Inspiring canning stories

Retort, canning, jarring, bottling, name it as you like, we should add pouching to the list of words for retort don’t you think so.

Retort experiences are quite inspiring when you listen to what people have to say about their canning adventures. Many of them are already canning since childhood, you know that ‘my grandmothers recipe thing’ that you find when people talk about cooking their favorite dish, I found the same experiences when I was looking for retort tales.

From here


To here

Many of them were really very inspiring and I like to share a few of them. If you are inspired after this read, share your story here and inspire others to eat healthy homemade food made with their own retort produce.


In abundance 

I found this story of a lady who says that she has been canning for 45 years now and started when she was with her, now husband, in college, the budget was tight and behind their house was a yard with apple trees, she gathered the apples and made apple sauce and apple butter from it. Canning is work she says, but unlike house work it is very rewarding to have rows of jewels on the shelf that you can pull out in winter and have the taste of summer.

Her favorite canning memory was that her daughter once called her in the middle of the night and asked how to can peaches; because her husband loved the mother’s canned peaches to bits. She gave her the recipe and her daughter has been canning ever since.  

Juicy and Succulent

Another lady said that she loved canning tomatoes, crushed and stewed with onions and peppers. She makes salsa’s, pizza sauce, taco sauce, pickled jalapenos, dill and sweet pickles, soups and apple pie filling from their own green house and garden. She grows a lot of vegetables on their 1 acre land and says ‘Yes it’s a lot of work but I have so much fun doing it’.

Then I loved this comment, ‘A trip to the local farmers market is better than taking a vacation for me,’ working with the herbs and vegetables I bring home with me extends the sensory experience I brought with me from the market.   

‘I can fresh produce and control what ingredients go into my family’s food and that makes me feel good. The reason that I retort, is the sense of accomplishment I feel when I watch my shelves fill up with food that is not only safe and healthy but which is as nourishing to my senses as it is to my body’.  How true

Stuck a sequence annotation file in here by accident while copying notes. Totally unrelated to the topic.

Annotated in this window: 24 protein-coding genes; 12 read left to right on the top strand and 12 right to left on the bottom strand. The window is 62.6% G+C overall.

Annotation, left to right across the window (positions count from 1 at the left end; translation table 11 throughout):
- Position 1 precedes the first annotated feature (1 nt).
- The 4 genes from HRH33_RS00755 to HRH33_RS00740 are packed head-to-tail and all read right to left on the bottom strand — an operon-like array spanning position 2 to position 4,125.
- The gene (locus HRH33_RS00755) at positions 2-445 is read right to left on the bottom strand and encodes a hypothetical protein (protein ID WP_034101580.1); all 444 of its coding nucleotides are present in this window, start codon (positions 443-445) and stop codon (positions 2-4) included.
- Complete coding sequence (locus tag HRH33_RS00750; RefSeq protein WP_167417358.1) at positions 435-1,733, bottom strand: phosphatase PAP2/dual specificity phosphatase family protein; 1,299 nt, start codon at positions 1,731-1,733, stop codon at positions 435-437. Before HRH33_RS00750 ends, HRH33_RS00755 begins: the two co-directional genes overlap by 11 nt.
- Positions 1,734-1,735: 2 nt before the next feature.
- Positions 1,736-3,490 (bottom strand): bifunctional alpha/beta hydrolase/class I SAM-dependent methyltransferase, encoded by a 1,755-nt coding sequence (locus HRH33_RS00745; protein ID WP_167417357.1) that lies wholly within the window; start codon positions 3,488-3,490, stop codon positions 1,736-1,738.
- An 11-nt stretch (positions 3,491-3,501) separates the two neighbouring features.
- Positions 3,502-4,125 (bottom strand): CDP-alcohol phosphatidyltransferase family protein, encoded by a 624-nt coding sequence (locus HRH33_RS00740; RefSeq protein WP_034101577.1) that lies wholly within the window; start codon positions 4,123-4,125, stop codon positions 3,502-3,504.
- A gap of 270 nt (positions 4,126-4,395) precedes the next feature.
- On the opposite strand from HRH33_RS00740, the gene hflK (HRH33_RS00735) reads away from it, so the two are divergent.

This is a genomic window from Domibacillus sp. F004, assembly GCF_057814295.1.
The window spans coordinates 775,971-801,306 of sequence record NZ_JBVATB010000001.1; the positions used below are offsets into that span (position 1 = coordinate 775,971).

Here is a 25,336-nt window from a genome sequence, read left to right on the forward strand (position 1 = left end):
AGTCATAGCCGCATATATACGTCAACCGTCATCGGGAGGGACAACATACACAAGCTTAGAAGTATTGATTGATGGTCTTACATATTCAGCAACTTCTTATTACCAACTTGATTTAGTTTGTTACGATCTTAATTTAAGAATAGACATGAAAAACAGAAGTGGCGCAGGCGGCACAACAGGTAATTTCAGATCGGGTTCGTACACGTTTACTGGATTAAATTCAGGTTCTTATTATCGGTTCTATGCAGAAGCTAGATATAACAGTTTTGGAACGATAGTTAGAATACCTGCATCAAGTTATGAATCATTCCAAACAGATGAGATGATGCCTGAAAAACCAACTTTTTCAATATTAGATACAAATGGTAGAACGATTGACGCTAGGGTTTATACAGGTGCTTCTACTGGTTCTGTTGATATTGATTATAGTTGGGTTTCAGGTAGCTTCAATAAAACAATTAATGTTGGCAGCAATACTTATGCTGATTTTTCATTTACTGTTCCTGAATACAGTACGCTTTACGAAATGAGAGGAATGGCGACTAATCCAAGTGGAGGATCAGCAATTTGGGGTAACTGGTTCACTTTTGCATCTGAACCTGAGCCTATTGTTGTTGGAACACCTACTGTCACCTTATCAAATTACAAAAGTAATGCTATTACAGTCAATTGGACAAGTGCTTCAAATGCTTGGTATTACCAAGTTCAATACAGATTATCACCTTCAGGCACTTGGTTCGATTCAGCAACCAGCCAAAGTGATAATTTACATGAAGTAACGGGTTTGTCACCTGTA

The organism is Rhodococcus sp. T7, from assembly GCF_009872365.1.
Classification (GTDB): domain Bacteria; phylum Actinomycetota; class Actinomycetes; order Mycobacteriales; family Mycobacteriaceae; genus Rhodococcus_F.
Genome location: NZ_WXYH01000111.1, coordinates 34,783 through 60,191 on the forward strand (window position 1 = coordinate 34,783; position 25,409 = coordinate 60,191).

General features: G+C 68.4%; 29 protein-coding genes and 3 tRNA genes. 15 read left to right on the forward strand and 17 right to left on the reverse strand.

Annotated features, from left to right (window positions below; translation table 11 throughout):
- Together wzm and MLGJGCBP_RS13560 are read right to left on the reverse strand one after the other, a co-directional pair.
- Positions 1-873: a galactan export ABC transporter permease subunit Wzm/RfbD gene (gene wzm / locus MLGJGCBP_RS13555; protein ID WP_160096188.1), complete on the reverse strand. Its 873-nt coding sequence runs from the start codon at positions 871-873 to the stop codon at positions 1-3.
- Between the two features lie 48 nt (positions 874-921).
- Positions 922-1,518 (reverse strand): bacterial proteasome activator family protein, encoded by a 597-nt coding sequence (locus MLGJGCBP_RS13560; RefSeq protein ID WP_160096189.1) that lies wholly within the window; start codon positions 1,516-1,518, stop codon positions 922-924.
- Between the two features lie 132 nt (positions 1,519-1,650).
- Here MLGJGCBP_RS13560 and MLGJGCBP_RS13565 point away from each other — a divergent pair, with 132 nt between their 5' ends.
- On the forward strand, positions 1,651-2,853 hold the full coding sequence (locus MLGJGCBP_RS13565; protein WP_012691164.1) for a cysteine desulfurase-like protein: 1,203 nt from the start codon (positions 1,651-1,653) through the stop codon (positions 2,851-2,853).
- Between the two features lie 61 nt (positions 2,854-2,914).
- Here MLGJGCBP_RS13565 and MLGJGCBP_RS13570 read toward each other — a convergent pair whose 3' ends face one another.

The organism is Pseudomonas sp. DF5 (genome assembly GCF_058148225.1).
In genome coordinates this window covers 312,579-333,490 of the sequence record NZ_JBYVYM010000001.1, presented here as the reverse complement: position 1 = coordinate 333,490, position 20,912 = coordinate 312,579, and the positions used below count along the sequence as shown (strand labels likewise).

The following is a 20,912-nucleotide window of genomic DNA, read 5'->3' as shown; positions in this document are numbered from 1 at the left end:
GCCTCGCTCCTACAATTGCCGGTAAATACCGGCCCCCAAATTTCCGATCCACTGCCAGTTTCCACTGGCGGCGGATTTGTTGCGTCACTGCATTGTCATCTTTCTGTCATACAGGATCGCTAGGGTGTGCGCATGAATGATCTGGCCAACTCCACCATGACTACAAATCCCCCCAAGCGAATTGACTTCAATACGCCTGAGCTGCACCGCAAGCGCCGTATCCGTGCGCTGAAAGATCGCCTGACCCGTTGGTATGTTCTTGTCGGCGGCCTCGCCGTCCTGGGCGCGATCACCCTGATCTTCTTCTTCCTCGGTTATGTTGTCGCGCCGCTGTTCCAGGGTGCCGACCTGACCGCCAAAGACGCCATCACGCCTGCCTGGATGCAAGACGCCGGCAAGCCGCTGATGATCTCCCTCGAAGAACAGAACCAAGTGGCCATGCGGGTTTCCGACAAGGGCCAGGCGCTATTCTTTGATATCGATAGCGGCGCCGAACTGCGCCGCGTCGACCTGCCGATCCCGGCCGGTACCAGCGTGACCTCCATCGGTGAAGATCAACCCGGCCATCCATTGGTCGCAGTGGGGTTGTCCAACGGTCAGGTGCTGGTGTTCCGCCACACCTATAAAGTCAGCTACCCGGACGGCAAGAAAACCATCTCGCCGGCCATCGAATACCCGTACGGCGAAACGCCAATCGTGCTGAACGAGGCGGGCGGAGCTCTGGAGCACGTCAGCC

One man said, ‘the amount of money we have saved by canning produce from our garden is hard to say, but it is a considerable sum for sure. It involves hard work but an enormous sense of pride and an incredible feeling of accomplishment and living.

I did not want to waste to excess produce from my garden and started canning for that reason, I can tell you now that there is nothing than to open a packet of your own produced retort in the middle of winter and smell your garden, said another contributor. 
Yes it may be harder work then going to the grocery store but knowing what is in my own produced retort, or maybe more importantly, what is not in it, justifies all the effort.


He added that he makes tomato sauce, chili sauce and his own sausages that make to best hot dogs imaginable.

The last one: ‘Best thing is that we do it together, we clean, cut, cook, pack and process everything together, spending precious time together and enjoying every minute of it.
This couple’s favorite product were peanuts, wash them very well, boil for 5 minutes with salt and retort for 50 minutes under 11 LBS pressure.           Worth a try I would say.

My immediate assessment after reading some retort stories is the joy and feeling of accomplishment you get from making your own, if you do not have a garden, go to the local farmers market for more inspiration.

I found that some people manage to save up to $800.00 per year which is the icing on the cake.

Pouch retort is pretty cheap, clean, saves storage space and rewarding, go for it!!  for USA and for Canada 

By: Marinus Hoogendoorn